I tried quite a bit of approaches for adaptive sampling, and honestly the simplest method I could think of gave the best results, and for a simple reason : for a correct variance estimation, you have to make the "variance estimation" variance decrease itself, and it seems that most methods do not ensure it. This gave a maybe not optimal method samplewise but ensured to converge anyway, and highly robust in all my tests : interleave uniform and adaptive sampling passes. This way, the variance estimation itself is ensured to have its own variance go to zero, and thus the estimated error is ensured to be correct, except in highly pathological cases where no sample reaches the "createafirefly" case.
All is in this poster : https://www.researchgate.net/publicatio ... ev=prf_pub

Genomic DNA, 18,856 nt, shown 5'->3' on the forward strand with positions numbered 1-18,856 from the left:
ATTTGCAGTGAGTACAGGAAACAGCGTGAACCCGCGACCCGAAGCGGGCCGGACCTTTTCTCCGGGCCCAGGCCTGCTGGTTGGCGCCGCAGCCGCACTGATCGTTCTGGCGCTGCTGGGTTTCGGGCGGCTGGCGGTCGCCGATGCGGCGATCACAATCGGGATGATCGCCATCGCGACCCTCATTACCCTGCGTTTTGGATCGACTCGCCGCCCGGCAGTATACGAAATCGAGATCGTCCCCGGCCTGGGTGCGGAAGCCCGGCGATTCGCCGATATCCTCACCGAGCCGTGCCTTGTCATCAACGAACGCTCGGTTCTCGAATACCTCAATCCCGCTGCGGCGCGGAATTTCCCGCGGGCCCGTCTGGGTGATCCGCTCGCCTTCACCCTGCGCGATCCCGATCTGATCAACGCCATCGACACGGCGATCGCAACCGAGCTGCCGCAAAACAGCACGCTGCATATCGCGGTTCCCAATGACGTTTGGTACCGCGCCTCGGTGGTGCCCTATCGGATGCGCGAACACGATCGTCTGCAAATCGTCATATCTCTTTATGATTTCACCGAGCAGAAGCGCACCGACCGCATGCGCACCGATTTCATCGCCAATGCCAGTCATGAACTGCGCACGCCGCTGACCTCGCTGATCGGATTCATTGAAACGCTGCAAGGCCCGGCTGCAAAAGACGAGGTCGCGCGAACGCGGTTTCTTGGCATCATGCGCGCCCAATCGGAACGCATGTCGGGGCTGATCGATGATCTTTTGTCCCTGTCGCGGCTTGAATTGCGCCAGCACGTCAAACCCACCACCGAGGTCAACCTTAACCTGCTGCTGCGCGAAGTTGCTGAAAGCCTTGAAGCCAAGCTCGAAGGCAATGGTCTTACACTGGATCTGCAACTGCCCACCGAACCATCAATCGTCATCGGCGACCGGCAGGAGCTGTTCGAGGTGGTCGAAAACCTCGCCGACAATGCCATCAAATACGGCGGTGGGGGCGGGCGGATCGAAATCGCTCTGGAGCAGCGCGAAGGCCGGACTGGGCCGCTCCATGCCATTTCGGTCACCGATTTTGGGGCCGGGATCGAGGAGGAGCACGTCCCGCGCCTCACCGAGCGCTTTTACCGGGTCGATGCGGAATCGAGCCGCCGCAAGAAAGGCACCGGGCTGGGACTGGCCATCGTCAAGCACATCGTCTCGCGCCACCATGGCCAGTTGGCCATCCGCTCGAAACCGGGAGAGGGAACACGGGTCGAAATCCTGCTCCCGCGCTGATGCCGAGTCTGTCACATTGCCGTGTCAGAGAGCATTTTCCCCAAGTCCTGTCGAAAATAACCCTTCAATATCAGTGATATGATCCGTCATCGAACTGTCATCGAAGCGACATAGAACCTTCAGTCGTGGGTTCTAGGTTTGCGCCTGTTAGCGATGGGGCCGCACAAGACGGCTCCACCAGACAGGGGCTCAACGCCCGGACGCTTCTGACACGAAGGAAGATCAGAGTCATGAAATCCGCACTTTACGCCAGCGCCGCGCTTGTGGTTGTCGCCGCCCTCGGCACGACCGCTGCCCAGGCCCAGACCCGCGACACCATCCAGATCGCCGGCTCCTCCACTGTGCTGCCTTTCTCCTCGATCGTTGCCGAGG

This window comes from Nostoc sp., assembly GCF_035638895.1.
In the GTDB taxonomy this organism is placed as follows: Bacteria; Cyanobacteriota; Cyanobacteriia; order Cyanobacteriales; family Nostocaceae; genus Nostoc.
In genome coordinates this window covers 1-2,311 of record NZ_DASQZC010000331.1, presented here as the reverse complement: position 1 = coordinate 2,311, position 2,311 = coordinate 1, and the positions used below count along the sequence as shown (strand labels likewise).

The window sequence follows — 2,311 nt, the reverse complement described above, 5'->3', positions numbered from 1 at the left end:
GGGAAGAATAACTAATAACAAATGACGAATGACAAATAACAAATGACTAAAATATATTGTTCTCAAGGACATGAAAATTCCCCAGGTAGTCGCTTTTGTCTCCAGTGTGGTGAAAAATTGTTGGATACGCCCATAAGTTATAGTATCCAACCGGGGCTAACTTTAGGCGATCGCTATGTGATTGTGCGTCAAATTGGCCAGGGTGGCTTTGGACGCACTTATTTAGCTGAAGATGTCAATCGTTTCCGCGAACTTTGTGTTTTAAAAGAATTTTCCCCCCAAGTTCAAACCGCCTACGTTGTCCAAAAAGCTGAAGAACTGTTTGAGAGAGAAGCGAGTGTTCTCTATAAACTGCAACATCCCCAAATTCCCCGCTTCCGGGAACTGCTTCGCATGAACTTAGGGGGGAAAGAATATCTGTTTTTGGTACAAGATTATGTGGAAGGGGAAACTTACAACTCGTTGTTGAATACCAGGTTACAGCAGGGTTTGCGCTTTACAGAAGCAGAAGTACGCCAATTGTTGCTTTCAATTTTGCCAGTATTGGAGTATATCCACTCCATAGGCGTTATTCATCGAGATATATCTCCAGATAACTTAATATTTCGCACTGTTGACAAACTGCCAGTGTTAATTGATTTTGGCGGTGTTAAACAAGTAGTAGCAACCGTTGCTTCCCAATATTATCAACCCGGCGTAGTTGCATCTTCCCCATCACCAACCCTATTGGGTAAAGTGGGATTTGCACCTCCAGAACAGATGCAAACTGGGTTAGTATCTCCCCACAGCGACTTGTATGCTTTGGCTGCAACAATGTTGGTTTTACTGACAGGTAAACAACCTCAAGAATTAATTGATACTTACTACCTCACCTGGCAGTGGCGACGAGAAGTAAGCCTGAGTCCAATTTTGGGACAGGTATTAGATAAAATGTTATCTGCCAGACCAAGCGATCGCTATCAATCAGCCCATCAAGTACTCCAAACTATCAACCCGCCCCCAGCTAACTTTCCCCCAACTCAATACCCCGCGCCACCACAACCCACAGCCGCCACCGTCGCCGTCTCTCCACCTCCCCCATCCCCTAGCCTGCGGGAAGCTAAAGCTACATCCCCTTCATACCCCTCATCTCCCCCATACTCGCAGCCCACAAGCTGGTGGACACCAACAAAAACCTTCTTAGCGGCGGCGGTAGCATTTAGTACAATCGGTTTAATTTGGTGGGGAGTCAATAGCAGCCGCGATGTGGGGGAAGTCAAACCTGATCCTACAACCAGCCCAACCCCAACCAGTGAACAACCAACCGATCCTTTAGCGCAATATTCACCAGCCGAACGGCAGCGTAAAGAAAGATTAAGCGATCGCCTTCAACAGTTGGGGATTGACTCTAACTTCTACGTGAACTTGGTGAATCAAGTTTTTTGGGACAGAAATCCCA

For fireflies, I tried many things as well, from imagespace to samplespace...As long as the number of fireflies on the image is not tremendous, I found that robust imagebased methods could give surprisingly good results. All the imagebased methods I knew of introduced blur, so I made a simple imagebased technic which has the great advantage to not introduce any blur neither evident artifacts, based on detection and """smart""" reconstruction of the detected fireflies on HDR images (NOT bilateral filtering which relies on nonrobust statistics). Although I had a hard time admitting it because I don't like imagebased methods (bias, beurk...), it gave impressive results on my tests scenes. All infos in this 2pages paper : https://www.researchgate.net/publicatio ... ev=prf_pub, just take a look at the top row of images.